I have been struggling with a sentence the smartest woman I know has used. When I asked her about it because I was confused, her answer was to "check it out". I have. I'm still confused. The sentence is "You, on the other hand, have had much value in my life".
I'm confused about the "have had" part. While she says she doesn't believe it means past and finished but it also has a meaning of continuance. She believes its called a "perfect indicative".
I am not a grammarian. I have spent hours trying to understand a "perfect indicative" both on the Web and the Library.
To me, "have had" only means past and finished.
Can anyone help me understand this "perfect indicative" if it is is one? And how can "have had" also have a meaning of continuance?

Thank you for any help you might be willing to give.
"You, on the other hand, have had much value in my life".

Actually, it is not a very good sentence as far as expressing anything clearly. The verb form, 'have had' is the present perfect tense (indicative mood, active voice-- but you don't need these terms at the moment).

PRESENT perfect indicates some process or condition which began at some (often unspecified) time in the past, and continues at the moment, and has the potential for continuing into the future:

'I have lived in Yokohama for 15 years.'-- I came 15 years ago, I live here now, I will likely continue to live here at least until tomorrow.

'I have never eaten frog's legs.'-- I didn't eat them in the unspecified past, I am not eating them now, and I may or may not eat them at the next restaurant I go to.

In the case of your sentence, 'You' began being of value at some unspecified time in the past, have continued to be of value from then until now, are of value at the moment, and may or may not be of value in ten minutes' time.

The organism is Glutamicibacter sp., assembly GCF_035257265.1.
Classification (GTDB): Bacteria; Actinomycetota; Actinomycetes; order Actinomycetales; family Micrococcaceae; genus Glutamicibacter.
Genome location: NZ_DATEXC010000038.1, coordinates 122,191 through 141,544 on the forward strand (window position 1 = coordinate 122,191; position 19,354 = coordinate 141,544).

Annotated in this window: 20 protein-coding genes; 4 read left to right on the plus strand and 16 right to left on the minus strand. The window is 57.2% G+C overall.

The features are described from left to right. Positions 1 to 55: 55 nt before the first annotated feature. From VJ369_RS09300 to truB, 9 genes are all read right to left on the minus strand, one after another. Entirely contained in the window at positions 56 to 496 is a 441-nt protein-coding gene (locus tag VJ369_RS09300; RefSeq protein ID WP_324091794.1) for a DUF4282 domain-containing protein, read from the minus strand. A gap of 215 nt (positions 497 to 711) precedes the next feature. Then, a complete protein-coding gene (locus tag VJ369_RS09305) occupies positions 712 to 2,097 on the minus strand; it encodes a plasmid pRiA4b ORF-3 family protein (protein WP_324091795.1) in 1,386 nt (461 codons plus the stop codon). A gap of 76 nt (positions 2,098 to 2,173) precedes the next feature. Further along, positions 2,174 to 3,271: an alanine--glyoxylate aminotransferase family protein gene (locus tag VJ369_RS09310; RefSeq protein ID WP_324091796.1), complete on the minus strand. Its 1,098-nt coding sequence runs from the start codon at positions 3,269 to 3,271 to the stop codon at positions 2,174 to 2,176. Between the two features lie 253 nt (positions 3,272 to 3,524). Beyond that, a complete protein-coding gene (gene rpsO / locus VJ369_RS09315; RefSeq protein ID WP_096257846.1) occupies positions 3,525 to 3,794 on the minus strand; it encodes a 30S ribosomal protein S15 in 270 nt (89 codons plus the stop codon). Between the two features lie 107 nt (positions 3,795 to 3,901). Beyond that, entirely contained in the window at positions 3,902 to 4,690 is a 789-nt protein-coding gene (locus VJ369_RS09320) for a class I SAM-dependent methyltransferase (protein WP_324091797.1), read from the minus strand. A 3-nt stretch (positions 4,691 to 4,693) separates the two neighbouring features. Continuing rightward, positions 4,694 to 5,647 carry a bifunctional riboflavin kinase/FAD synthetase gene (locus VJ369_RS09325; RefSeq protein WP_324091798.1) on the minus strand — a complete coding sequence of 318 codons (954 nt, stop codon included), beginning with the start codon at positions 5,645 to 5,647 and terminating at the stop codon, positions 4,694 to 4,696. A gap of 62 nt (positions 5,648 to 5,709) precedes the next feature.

That is the nature of the present perfect tense. On the other hand, 'past and finished' calls for the past tense-- 'I had a sandwich (but now I don't)'-- or the past perfect tense-- 'I had already had my sandwich when my beer arrived.'

This is just the briefest of looks at verb tense-- I hope it is enough to serve your purpose. California Jim may have more to tell you when he comes aboard.
Mr. M.

I always think your answers are OK! I do have a tiny objection to point out, however:

You used "past perfect" when you meant "present perfect" at one point!

Emotion: smile (Oops, I mean "Cheers!")
Teachers: We supply a list of EFL job vacancies
Dear Mr. Micawber,
Thank you for answering my question. It helped a lot. I was waiting to see if California Jim might respond as you mentioned in your post. He didn't, so I am taking this time now to thank you for your help. It did help in clearing things up and now I can use my sentence as it was meant to be used. Again, thank you.
He must have thought my answer was OK, then. I hope you find answers to more of your questions here at English Forums in the future, Pdx.
Students: Are you brave enough to let our tutors analyse your pronunciation?
 CalifJim's reply was promoted to an answer.
Yes, I did-- and have just repaired it. Thanks, Jim.